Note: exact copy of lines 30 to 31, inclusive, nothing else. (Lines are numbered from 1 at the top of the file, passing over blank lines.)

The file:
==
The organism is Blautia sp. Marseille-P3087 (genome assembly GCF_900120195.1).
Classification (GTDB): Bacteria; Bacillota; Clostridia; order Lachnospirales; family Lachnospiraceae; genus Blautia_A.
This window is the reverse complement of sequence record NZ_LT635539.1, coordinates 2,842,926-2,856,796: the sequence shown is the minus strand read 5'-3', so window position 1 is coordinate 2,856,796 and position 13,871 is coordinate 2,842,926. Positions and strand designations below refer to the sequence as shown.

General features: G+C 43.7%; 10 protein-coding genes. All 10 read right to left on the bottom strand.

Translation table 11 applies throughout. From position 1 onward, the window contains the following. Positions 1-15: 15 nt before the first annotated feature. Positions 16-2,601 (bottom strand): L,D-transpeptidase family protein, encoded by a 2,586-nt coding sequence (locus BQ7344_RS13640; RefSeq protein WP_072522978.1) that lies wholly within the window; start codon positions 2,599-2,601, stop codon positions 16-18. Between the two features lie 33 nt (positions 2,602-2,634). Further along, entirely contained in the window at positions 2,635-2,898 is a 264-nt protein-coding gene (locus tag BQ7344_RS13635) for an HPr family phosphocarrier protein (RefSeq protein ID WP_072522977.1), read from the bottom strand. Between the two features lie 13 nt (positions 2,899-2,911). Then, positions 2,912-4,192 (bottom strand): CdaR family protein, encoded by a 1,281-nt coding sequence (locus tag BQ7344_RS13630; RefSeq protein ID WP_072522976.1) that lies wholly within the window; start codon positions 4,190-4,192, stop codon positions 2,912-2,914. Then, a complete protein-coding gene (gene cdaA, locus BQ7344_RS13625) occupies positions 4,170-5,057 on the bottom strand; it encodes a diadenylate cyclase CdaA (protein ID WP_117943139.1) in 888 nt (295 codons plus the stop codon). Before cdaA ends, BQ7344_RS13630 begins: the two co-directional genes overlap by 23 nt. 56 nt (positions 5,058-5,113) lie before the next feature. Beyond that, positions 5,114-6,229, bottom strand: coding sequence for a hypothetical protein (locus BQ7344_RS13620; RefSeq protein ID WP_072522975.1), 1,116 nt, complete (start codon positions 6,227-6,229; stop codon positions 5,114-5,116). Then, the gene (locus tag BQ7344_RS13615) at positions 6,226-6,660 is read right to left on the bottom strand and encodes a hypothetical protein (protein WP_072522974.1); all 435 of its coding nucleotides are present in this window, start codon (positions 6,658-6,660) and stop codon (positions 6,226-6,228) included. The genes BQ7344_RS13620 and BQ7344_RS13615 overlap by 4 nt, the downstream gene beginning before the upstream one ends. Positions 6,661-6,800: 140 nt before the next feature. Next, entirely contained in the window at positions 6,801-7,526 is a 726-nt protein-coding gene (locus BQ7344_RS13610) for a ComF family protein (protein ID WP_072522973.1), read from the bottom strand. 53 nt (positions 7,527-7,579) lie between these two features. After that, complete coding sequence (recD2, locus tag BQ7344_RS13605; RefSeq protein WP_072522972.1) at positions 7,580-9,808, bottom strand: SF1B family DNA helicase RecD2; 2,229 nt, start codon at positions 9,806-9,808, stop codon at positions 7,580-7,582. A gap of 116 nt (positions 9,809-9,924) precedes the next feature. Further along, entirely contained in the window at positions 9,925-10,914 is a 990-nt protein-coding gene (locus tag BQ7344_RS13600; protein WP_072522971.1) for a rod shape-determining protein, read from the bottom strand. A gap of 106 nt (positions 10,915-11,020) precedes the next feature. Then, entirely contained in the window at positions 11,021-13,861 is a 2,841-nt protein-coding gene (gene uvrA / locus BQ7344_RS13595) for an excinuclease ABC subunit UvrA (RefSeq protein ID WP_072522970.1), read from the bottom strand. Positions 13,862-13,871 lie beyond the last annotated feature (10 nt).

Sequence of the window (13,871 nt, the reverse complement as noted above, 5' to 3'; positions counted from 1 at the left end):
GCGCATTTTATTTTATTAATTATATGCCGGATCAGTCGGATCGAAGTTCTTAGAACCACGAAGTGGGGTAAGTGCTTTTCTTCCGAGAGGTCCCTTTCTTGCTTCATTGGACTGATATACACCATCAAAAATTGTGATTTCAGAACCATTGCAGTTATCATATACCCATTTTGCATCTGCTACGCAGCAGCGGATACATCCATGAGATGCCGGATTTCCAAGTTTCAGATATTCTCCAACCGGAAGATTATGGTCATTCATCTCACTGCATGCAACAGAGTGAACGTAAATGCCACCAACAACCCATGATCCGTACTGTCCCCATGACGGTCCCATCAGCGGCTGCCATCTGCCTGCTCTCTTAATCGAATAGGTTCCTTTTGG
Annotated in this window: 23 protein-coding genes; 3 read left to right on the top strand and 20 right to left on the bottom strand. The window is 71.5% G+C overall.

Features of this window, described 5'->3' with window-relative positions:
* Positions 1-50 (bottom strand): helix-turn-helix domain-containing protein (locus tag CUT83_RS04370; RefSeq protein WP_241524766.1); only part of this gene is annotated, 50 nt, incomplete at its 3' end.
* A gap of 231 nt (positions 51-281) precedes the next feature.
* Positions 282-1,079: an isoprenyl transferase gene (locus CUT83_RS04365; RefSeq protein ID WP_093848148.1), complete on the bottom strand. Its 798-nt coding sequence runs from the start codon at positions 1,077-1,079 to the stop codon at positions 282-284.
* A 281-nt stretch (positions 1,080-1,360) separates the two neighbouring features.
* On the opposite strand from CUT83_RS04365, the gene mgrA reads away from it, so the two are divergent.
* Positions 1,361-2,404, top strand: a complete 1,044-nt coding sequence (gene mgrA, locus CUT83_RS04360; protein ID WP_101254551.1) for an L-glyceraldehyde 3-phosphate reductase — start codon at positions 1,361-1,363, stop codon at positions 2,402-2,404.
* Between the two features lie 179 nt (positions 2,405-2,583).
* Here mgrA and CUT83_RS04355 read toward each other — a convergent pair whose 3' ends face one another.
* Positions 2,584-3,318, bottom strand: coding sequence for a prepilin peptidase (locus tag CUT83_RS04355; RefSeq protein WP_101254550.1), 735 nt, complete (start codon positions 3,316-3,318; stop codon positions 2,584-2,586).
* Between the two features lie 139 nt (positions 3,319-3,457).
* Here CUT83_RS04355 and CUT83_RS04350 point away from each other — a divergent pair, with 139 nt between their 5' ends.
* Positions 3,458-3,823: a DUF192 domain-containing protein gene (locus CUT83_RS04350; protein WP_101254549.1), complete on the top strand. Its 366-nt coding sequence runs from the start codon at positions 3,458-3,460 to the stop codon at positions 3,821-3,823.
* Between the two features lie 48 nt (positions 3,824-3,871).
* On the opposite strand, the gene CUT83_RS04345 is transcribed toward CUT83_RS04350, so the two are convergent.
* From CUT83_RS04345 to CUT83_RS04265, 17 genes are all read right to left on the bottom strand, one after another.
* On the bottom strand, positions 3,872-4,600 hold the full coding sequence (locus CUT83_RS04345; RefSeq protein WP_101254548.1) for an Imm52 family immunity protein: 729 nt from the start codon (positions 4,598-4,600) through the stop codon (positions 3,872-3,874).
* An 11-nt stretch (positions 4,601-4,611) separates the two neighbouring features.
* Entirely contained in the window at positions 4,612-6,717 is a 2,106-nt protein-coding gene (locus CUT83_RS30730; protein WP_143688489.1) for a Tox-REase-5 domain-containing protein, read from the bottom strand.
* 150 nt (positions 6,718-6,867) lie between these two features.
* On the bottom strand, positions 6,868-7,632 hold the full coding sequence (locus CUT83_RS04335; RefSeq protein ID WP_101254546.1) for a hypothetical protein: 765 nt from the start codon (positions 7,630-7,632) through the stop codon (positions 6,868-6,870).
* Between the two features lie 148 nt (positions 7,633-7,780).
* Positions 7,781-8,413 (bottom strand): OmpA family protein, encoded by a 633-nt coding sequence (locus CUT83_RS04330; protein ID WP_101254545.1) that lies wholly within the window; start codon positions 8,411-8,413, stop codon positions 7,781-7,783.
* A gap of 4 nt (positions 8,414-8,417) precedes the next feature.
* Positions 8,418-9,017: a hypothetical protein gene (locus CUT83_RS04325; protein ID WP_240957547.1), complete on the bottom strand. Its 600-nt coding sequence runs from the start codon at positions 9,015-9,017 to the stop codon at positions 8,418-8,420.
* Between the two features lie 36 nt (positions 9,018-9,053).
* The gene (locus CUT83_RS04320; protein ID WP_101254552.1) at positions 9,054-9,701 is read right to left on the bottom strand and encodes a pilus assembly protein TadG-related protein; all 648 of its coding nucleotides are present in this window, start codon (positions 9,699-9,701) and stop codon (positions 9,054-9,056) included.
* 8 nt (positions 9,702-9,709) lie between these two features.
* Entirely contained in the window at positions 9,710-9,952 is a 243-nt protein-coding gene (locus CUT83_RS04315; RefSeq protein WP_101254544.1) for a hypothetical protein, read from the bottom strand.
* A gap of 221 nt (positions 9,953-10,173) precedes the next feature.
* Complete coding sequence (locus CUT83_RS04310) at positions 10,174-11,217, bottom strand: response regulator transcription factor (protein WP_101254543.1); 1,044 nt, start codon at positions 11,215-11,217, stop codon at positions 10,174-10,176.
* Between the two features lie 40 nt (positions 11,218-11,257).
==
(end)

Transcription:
* Between the two features lie 148 nt (positions 7,633-7,780).
* Positions 7,781-8,413 (bottom strand): OmpA family protein, encoded by a 633-nt coding sequence (locus CUT83_RS04330; protein ID WP_101254545.1) that lies wholly within the window; start codon positions 8,411-8,413, stop codon positions 7,781-7,783.